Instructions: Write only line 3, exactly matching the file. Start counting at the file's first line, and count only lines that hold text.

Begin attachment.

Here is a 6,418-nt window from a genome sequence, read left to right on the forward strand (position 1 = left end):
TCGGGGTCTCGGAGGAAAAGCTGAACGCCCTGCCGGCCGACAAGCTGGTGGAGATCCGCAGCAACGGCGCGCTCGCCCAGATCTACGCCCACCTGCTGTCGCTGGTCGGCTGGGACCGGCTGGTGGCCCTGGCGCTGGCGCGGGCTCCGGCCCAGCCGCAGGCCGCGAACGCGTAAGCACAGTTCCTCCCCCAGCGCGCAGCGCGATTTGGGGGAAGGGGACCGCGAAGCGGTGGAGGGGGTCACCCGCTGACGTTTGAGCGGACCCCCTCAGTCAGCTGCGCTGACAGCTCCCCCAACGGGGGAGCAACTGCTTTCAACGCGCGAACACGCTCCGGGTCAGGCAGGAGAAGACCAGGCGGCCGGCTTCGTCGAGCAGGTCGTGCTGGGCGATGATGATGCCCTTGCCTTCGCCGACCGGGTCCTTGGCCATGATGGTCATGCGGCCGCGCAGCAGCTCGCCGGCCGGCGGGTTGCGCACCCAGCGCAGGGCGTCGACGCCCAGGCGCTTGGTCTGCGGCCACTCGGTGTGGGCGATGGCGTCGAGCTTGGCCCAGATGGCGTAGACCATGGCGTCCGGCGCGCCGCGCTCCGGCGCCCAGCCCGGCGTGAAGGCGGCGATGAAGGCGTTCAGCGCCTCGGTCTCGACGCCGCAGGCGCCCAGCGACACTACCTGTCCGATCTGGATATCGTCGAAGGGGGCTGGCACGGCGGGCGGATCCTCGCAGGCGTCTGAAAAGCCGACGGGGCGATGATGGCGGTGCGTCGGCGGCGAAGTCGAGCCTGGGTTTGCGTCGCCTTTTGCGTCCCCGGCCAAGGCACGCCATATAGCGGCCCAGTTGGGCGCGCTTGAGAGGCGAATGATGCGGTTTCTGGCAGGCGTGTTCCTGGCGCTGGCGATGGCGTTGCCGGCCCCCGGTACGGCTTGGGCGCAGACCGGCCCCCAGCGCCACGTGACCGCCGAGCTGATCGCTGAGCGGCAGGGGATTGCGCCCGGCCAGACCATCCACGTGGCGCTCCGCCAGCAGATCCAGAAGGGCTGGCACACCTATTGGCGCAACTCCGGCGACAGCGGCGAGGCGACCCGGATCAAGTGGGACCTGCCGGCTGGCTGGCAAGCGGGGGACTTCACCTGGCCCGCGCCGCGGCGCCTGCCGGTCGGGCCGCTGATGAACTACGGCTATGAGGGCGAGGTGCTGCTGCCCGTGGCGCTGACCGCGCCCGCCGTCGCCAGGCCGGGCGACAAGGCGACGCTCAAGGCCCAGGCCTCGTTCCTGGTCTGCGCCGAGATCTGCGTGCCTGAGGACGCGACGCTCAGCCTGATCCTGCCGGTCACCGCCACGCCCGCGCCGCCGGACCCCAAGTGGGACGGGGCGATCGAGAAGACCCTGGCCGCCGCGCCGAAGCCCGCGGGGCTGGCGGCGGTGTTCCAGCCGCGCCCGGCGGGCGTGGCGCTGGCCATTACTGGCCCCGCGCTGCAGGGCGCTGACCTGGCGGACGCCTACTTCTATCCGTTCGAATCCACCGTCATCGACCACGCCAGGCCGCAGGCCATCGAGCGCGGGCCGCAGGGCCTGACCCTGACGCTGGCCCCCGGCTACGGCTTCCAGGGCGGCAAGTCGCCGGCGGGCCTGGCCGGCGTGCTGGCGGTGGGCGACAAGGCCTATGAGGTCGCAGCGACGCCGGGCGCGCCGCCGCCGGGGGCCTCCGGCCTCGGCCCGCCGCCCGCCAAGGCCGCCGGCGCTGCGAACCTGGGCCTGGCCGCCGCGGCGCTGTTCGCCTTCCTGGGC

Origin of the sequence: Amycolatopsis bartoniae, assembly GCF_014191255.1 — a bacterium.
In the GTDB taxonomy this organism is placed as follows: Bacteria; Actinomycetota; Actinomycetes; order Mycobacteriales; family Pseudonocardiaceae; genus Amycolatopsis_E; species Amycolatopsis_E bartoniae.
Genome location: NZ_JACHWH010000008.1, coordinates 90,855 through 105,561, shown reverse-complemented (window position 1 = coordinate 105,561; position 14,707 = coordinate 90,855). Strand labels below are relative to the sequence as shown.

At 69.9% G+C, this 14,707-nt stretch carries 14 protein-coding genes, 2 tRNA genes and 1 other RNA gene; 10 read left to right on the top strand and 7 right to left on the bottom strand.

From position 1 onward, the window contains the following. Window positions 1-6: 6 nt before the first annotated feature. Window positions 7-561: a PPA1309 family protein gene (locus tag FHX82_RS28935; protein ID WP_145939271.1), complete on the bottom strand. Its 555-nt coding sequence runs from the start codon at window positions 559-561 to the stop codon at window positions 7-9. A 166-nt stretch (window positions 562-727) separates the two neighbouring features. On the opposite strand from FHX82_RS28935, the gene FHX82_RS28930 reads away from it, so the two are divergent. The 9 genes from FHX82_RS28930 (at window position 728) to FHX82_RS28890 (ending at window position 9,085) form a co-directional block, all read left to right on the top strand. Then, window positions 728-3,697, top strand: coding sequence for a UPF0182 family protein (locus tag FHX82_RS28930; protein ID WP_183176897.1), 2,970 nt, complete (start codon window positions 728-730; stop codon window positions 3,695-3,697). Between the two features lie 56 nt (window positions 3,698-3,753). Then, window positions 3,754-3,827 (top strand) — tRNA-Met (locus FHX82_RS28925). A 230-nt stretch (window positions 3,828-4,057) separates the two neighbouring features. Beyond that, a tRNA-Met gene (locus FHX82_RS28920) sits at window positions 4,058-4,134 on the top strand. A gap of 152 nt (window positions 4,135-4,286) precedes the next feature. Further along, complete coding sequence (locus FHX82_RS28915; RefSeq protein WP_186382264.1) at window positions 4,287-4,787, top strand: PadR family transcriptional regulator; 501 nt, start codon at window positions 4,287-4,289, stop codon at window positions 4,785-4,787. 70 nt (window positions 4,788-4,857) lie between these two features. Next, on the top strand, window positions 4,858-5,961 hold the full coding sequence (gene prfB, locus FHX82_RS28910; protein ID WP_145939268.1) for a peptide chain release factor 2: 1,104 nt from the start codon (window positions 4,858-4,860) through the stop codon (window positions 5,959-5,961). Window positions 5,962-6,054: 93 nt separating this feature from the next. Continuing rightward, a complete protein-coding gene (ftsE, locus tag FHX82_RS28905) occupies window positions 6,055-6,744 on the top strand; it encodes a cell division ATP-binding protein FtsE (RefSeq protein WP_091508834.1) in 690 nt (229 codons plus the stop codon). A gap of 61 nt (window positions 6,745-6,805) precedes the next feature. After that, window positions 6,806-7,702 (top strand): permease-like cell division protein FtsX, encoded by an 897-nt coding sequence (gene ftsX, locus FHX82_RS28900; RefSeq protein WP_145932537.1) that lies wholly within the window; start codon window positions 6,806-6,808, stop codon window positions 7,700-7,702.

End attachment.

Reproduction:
Origin of the sequence: Amycolatopsis bartoniae, assembly GCF_014191255.1 — a bacterium.